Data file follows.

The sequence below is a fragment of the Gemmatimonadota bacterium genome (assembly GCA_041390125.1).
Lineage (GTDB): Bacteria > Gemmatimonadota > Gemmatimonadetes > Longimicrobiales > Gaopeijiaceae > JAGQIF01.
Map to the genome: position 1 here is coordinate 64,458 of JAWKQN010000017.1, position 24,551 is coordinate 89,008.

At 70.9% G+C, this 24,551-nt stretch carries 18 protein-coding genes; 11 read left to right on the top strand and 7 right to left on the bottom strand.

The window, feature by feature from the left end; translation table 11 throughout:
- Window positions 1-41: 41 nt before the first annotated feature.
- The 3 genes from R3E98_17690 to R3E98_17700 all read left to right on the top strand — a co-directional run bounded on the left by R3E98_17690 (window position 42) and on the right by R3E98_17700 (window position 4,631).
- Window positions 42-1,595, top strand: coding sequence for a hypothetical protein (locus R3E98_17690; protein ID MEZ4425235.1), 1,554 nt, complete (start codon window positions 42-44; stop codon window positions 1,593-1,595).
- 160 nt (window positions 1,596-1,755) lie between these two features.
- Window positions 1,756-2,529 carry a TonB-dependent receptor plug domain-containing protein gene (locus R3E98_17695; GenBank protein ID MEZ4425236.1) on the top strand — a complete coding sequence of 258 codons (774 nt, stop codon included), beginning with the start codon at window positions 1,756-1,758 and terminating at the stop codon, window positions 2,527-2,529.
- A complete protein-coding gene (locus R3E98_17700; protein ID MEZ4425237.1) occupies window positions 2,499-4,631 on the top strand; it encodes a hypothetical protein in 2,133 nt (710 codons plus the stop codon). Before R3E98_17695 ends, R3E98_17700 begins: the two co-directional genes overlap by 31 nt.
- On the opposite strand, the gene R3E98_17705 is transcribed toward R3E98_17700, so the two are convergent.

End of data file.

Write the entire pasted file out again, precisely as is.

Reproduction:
The sequence below is a fragment of the Gemmatimonadota bacterium genome (assembly GCA_041390125.1).
Lineage (GTDB): Bacteria > Gemmatimonadota > Gemmatimonadetes > Longimicrobiales > Gaopeijiaceae > JAGQIF01.
Map to the genome: position 1 here is coordinate 64,458 of JAWKQN010000017.1, position 24,551 is coordinate 89,008.

At 70.9% G+C, this 24,551-nt stretch carries 18 protein-coding genes; 11 read left to right on the top strand and 7 right to left on the bottom strand.

The window, feature by feature from the left end; translation table 11 throughout:
- Window positions 1-41: 41 nt before the first annotated feature.
- The 3 genes from R3E98_17690 to R3E98_17700 all read left to right on the top strand — a co-directional run bounded on the left by R3E98_17690 (window position 42) and on the right by R3E98_17700 (window position 4,631).
- Window positions 42-1,595, top strand: coding sequence for a hypothetical protein (locus R3E98_17690; protein ID MEZ4425235.1), 1,554 nt, complete (start codon window positions 42-44; stop codon window positions 1,593-1,595).
- 160 nt (window positions 1,596-1,755) lie between these two features.
- Window positions 1,756-2,529 carry a TonB-dependent receptor plug domain-containing protein gene (locus R3E98_17695; GenBank protein ID MEZ4425236.1) on the top strand — a complete coding sequence of 258 codons (774 nt, stop codon included), beginning with the start codon at window positions 1,756-1,758 and terminating at the stop codon, window positions 2,527-2,529.
- A complete protein-coding gene (locus R3E98_17700; protein ID MEZ4425237.1) occupies window positions 2,499-4,631 on the top strand; it encodes a hypothetical protein in 2,133 nt (710 codons plus the stop codon). Before R3E98_17695 ends, R3E98_17700 begins: the two co-directional genes overlap by 31 nt.
- On the opposite strand, the gene R3E98_17705 is transcribed toward R3E98_17700, so the two are convergent.